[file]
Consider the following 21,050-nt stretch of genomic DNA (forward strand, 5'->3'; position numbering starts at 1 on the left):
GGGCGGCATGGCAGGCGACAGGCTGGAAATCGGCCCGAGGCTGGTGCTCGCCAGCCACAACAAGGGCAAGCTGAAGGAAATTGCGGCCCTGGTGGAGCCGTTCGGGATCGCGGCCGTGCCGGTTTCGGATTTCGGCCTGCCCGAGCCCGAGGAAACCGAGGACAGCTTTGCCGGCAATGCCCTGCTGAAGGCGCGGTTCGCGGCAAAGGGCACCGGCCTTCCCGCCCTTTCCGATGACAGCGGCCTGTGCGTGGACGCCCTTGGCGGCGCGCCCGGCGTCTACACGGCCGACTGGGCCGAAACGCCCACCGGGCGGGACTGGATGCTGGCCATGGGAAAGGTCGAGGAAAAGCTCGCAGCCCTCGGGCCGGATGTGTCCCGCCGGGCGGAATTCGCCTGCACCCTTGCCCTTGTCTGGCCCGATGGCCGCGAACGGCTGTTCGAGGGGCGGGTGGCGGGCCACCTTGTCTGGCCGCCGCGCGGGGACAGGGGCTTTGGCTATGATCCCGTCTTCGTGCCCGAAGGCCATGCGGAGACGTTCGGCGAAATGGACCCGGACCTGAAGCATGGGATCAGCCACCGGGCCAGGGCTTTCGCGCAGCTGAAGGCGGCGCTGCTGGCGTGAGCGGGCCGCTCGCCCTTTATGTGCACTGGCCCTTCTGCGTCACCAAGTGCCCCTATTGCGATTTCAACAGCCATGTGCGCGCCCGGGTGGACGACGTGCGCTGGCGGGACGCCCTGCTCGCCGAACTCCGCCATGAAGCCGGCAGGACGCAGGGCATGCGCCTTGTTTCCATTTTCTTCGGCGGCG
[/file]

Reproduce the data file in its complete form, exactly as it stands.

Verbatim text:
Consider the following 21,050-nt stretch of genomic DNA (forward strand, 5'->3'; position numbering starts at 1 on the left):
GGGCGGCATGGCAGGCGACAGGCTGGAAATCGGCCCGAGGCTGGTGCTCGCCAGCCACAACAAGGGCAAGCTGAAGGAAATTGCGGCCCTGGTGGAGCCGTTCGGGATCGCGGCCGTGCCGGTTTCGGATTTCGGCCTGCCCGAGCCCGAGGAAACCGAGGACAGCTTTGCCGGCAATGCCCTGCTGAAGGCGCGGTTCGCGGCAAAGGGCACCGGCCTTCCCGCCCTTTCCGATGACAGCGGCCTGTGCGTGGACGCCCTTGGCGGCGCGCCCGGCGTCTACACGGCCGACTGGGCCGAAACGCCCACCGGGCGGGACTGGATGCTGGCCATGGGAAAGGTCGAGGAAAAGCTCGCAGCCCTCGGGCCGGATGTGTCCCGCCGGGCGGAATTCGCCTGCACCCTTGCCCTTGTCTGGCCCGATGGCCGCGAACGGCTGTTCGAGGGGCGGGTGGCGGGCCACCTTGTCTGGCCGCCGCGCGGGGACAGGGGCTTTGGCTATGATCCCGTCTTCGTGCCCGAAGGCCATGCGGAGACGTTCGGCGAAATGGACCCGGACCTGAAGCATGGGATCAGCCACCGGGCCAGGGCTTTCGCGCAGCTGAAGGCGGCGCTGCTGGCGTGAGCGGGCCGCTCGCCCTTTATGTGCACTGGCCCTTCTGCGTCACCAAGTGCCCCTATTGCGATTTCAACAGCCATGTGCGCGCCCGGGTGGACGACGTGCGCTGGCGGGACGCCCTGCTCGCCGAACTCCGCCATGAAGCCGGCAGGACGCAGGGCATGCGCCTTGTTTCCATTTTCTTCGGCGGCG